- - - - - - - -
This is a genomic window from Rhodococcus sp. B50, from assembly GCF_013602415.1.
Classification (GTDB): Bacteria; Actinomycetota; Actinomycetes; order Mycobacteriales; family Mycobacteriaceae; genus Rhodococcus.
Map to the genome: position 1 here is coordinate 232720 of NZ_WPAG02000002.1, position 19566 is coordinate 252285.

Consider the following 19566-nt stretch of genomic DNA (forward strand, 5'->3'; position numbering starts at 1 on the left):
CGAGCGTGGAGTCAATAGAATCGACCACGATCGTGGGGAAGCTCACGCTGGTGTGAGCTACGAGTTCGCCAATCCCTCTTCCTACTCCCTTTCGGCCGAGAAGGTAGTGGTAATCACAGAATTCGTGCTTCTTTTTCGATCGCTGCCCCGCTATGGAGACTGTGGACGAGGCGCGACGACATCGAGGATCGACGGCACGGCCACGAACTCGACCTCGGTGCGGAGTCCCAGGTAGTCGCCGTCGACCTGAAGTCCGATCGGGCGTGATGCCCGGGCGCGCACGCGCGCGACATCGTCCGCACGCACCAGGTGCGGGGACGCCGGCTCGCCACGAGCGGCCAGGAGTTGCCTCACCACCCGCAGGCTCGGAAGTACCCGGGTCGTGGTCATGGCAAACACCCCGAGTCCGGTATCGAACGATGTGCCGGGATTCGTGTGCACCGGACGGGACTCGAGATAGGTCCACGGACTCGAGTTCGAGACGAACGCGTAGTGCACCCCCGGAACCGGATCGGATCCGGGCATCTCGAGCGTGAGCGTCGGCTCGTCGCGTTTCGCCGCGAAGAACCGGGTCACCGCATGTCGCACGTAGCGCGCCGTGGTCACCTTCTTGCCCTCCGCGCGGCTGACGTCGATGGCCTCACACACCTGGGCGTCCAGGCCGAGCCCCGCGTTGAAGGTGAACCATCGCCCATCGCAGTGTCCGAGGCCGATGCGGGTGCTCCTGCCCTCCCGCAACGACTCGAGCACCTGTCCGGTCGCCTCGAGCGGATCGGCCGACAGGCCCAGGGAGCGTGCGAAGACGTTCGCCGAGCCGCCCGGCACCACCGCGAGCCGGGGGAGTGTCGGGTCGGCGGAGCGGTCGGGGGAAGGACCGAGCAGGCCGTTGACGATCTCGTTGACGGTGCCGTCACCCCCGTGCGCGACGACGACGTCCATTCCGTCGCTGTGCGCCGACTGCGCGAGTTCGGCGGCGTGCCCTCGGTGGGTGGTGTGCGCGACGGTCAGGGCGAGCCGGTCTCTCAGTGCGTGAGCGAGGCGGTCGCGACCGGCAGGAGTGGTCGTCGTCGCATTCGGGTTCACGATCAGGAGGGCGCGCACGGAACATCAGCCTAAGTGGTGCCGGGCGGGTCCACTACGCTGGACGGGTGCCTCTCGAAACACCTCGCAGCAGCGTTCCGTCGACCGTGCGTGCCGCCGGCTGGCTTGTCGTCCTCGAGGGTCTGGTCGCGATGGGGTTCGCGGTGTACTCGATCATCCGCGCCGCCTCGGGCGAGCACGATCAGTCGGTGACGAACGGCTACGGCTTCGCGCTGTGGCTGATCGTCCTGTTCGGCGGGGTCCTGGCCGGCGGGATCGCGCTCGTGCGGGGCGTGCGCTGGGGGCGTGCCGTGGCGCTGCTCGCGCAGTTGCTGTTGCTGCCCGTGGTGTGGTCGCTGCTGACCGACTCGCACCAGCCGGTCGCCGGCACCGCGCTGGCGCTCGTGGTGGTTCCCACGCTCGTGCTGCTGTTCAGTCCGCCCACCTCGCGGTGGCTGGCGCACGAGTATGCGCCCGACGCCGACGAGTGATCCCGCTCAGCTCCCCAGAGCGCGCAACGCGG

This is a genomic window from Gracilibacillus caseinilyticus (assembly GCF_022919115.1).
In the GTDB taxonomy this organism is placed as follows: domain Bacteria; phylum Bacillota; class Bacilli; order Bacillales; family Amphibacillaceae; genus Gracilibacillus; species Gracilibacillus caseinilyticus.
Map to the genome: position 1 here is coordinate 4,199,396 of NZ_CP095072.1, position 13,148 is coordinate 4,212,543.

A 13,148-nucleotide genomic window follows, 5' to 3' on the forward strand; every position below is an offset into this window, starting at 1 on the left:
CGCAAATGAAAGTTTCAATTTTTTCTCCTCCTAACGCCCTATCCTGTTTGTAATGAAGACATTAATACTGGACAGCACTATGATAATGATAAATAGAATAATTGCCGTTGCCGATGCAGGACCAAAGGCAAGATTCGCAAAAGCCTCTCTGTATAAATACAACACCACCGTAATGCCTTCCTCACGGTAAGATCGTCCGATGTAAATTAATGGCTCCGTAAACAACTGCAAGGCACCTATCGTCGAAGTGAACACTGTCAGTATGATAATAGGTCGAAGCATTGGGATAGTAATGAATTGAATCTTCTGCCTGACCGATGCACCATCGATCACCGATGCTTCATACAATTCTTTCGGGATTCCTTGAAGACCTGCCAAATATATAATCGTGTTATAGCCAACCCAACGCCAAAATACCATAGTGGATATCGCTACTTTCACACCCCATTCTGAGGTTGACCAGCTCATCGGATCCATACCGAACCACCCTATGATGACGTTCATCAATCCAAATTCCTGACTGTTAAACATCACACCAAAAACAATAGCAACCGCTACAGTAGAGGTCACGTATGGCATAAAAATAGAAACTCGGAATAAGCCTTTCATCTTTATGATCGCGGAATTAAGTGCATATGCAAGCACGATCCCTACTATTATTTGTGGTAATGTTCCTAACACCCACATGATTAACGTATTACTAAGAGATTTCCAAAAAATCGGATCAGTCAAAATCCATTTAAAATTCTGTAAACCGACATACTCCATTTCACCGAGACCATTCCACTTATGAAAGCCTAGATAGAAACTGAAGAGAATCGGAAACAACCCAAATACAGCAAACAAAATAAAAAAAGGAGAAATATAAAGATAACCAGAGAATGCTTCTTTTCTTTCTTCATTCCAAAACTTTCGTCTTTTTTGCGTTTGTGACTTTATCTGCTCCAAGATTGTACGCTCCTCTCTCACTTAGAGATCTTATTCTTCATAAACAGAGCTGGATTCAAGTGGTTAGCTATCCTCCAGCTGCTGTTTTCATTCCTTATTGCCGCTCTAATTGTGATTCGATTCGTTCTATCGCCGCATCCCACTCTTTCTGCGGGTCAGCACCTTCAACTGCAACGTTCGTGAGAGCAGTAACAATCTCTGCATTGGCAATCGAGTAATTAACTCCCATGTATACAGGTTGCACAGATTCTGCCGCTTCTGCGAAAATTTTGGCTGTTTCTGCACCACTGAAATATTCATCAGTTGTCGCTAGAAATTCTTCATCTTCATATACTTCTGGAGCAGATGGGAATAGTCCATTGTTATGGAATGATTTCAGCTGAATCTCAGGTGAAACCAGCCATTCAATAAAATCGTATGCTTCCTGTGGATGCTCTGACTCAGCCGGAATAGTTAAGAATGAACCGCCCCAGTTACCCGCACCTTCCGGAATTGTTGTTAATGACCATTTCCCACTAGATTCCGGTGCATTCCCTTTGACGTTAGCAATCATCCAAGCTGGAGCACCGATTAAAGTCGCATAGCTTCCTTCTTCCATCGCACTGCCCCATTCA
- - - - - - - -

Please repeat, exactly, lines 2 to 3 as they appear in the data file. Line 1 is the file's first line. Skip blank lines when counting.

Classification (GTDB): Bacteria; Actinomycetota; Actinomycetes; order Mycobacteriales; family Mycobacteriaceae; genus Rhodococcus.
Map to the genome: position 1 here is coordinate 232720 of NZ_WPAG02000002.1, position 19566 is coordinate 252285.